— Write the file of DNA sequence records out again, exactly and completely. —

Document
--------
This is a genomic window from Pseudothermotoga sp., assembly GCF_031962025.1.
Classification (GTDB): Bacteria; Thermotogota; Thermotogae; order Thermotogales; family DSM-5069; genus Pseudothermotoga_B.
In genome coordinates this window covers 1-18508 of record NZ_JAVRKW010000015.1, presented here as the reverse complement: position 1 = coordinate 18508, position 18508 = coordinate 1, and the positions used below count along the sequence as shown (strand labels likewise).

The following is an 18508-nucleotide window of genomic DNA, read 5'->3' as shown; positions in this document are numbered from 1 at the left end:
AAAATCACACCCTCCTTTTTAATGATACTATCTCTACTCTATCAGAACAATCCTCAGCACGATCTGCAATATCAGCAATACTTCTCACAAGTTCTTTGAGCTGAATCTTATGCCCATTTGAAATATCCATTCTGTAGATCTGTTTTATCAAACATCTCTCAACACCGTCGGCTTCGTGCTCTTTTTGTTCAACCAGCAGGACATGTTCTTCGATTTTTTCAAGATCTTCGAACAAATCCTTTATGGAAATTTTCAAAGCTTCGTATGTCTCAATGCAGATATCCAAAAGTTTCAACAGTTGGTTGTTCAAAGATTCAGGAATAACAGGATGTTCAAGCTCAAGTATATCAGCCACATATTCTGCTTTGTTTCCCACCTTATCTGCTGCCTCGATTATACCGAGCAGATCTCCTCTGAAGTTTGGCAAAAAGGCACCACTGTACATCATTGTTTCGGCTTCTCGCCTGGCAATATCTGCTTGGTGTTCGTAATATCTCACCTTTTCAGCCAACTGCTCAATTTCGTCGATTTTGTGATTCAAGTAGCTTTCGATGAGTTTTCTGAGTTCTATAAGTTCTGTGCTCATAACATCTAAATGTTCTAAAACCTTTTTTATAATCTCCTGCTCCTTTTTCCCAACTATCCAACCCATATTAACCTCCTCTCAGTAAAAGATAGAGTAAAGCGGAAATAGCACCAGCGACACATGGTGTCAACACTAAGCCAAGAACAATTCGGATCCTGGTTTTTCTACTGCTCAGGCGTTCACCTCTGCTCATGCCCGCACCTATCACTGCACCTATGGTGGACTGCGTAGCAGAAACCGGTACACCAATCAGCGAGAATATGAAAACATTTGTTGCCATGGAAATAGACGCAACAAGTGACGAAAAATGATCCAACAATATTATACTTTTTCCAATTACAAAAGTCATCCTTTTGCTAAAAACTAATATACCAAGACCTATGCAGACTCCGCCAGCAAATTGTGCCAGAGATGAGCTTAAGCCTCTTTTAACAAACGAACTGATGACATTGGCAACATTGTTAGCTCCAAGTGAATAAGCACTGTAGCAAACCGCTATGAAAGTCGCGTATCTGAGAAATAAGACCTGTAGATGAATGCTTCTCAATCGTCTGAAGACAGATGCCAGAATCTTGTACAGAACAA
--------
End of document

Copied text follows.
This is a genomic window from Pseudothermotoga sp., assembly GCF_031962025.1.
Classification (GTDB): Bacteria; Thermotogota; Thermotogae; order Thermotogales; family DSM-5069; genus Pseudothermotoga_B.
In genome coordinates this window covers 1-18508 of record NZ_JAVRKW010000015.1, presented here as the reverse complement: position 1 = coordinate 18508, position 18508 = coordinate 1, and the positions used below count along the sequence as shown (strand labels likewise).

The following is an 18508-nucleotide window of genomic DNA, read 5'->3' as shown; positions in this document are numbered from 1 at the left end:
AAAATCACACCCTCCTTTTTAATGATACTATCTCTACTCTATCAGAACAATCCTCAGCACGATCTGCAATATCAGCAATACTTCTCACAAGTTCTTTGAGCTGAATCTTATGCCCATTTGAAATATCCATTCTGTAGATCTGTTTTATCAAACATCTCTCAACACCGTCGGCTTCGTGCTCTTTTTGTTCAACCAGCAGGACATGTTCTTCGATTTTTTCAAGATCTTCGAACAAATCCTTTATGGAAATTTTCAAAGCTTCGTATGTCTCAATGCAGATATCCAAAAGTTTCAACAGTTGGTTGTTCAAAGATTCAGGAATAACAGGATGTTCAAGCTCAAGTATATCAGCCACATATTCTGCTTTGTTTCCCACCTTATCTGCTGCCTCGATTATACCGAGCAGATCTCCTCTGAAGTTTGGCAAAAAGGCACCACTGTACATCATTGTTTCGGCTTCTCGCCTGGCAATATCTGCTTGGTGTTCGTAATATCTCACCTTTTCAGCCAACTGCTCAATTTCGTCGATTTTGTGATTCAAGTAGCTTTCGATGAGTTTTCTGAGTTCTATAAGTTCTGTGCTCATAACATCTAAATGTTCTAAAACCTTTTTTATAATCTCCTGCTCCTTTTTCCCAACTATCCAACCCATATTAACCTCCTCTCAGTAAAAGATAGAGTAAAGCGGAAATAGCACCAGCGACACATGGTGTCAACACTAAGCCAAGAACAATTCGGATCCTGGTTTTTCTACTGCTCAGGCGTTCACCTCTGCTCATGCCCGCACCTATCACTGCACCTATGGTGGACTGCGTAGCAGAAACCGGTACACCAATCAGCGAGAATATGAAAACATTTGTTGCCATGGAAATAGACGCAACAAGTGACGAAAAATGATCCAACAATATTATACTTTTTCCAATTACAAAAGTCATCCTTTTGCTAAAAACTAATATACCAAGACCTATGCAGACTCCGCCAGCAAATTGTGCCAGAGATGAGCTTAAGCCTCTTTTAACAAACGAACTGATGACATTGGCAACATTGTTAGCTCCAAGTGAATAAGCACTGTAGCAAACCGCTATGAAAGTCGCGTATCTGAGAAATAAGACCTGTAGATGAATGCTTCTCAATCGTCTGAAGACAGATGCCAGAATCTTGTACAGAACAA